Haseeb Hameed is not a blocker

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< 1 minute read

The pace of the world is too much for us these days. Haseeb Hameed is already defying other people’s expectations of him even before we’ve managed to form expectations for him to defy.

Hameed has been labelled ‘Baby Boycott’ in some quarters. On the basis of what exactly? The fact that he hasn’t yet played one-day cricket for his county, mostly.

He’s not a dasher, ergo he’s a blocker, ergo he’s Geoffrey Boycott. A pigeonhole based on a caricature based on minimal evidence.

The lad’s only made four hundreds. If you overlook the fact that one of them was made off 124 balls, he fits the stereotype perfectly.

Today Hameed applied a small blob of Tipp-Ex and completely rewrote history with a six.


Mike Gatting wasn't receiving the King Cricket email when he dropped that ludicrously easy chance against India in 1993.


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  1. Boycs wasn’t a blocker per se.

    His first thought was defence, but he had plenty of shots and his mentality was to put runs on the board to protect the later batsmen, not just to see the shine off the ball.

    We don’t have strike rates from Boycott’s era, but I suspect his strike rate would be similar to Ali Cook’s.

    Boycott was a very selfish player who wanted to protect his average at almost all costs, so he wouldn’t “have a thrash” even if the match situation was ripe for it, unlike Cook.

    Nothing much that I’ve seen of Hameed so far reminds me of Boycs, other than the manifest talent and word that he is prepared to work very hard to make the most of that talent. Howay the lad.

  2. Even calling Boycott a “blocker” was a bit reductive. He had a method of play during an era of some bloody terrifying fast bowling and some very primitive protective equipment. He still had the ability to play all the shots as required but most of the time the situation didn’t require it.

    At the moment nobody really knows much of Haseeb because he’s only on his 2nd televised innings and given his age it is entirely possible that he doesn’t know how good he is or can be. At the same age, KP was considered a promising spin bowler who could bat a bit, an assumption that was probably more than a little erroneous because nobody in the wider world had seen him play.

    From all of the above, it’s the only reasonable conclusion will either be that he is the second coming of Virender Sehwag or is about to usurp Moeen Ali as England’s first choice spinner.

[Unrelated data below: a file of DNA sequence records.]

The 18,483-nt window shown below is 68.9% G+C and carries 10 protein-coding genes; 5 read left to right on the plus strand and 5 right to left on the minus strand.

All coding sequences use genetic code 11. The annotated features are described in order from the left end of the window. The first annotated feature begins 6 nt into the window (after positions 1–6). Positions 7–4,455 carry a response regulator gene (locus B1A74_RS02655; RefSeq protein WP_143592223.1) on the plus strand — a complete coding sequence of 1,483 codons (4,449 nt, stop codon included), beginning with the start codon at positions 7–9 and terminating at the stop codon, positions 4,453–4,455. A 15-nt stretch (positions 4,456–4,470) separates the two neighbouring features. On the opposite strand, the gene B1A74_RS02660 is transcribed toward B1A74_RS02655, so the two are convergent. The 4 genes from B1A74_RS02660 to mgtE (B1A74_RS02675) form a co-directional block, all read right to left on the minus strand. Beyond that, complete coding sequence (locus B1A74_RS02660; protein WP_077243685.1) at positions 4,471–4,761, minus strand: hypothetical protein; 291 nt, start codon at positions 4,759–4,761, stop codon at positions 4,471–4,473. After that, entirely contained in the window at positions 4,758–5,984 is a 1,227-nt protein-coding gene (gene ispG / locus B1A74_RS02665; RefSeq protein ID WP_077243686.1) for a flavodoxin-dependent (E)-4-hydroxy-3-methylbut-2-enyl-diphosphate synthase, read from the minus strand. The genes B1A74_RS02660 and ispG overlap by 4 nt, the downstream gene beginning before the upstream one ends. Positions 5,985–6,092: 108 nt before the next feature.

3. Low key announcement. We’re launching a Facebook page.

    We’ll try and get into the habit of posting articles links to it, but we don’t plan on doing anything beyond that. It will be nothing but another doorway into this site, but if you want to do whatever it is you’re supposed to do with such a page on Facebook, feel free to do it.

    We don’t use the site ourself. We’re only doing this because it seems a bit wilfully self-defeating to continue spurning the world’s biggest source of web traffic.

    If we accidentally attract a load of bell-ends, we’ll pull the plug.

    1. Done what I can to draw attention amongst my mini-gaggle of cricket-loving Facebook friends, KC. If any of them turn out to be bell-ends, apologies.

      1. I don’t have Facebook, but pretty sure I can set up a link on my website, dealing in antique cricket pictures etc.

      2. All links welcome.

        By the way, you can link to your site from your comments via your username. Don’t know if you noticed that.

    2. I’m genuinely interested in what sort of traffic the site gets. Given how many of the comments (are they comments, ‘appeals’, as it says at the bottom of each post, or ‘replies’, as it says the text above the box I am typing this into?) are left by a relatively small number of readers, it can sometimes feel like only about 12 people read the site, but I know that’s a long way from the true readership level.

      Apologies to Ged for the potentially offensive placement of commas in the bit that’s in parentheses.

      1. The site itself gets maybe a thousand hits a day, about 400 people get the email and a similar number again subscribe via some RSS-based thing or other. Obviously those overlap.

  4. Do England have enough time left to push for victory?
    They could smash it around for 20 overs tomorrow, set India around 300 and then have a crack at them for 70 overs.

    I have a feeling a big Indian collapse is coming. They don’t handle pressure well and they were struggling to pick the English spinners. Could we still get a result?

    1. Guess we’ll find out tomorrow. We get the feeling the pitch is probably a day behind the necessary deterioration schedule.

    2. The only way England can lose is getting bowled out before lunch so ‘having dart’ will only happen once the lead crosses 250 or so towards the end of the morning, if it happens.

      England cannot lose this match. They can’t let that happen.

  5. I follow the King but rarely comment, and usually after the conversation has moved on to the next article or beyond. Does that help?

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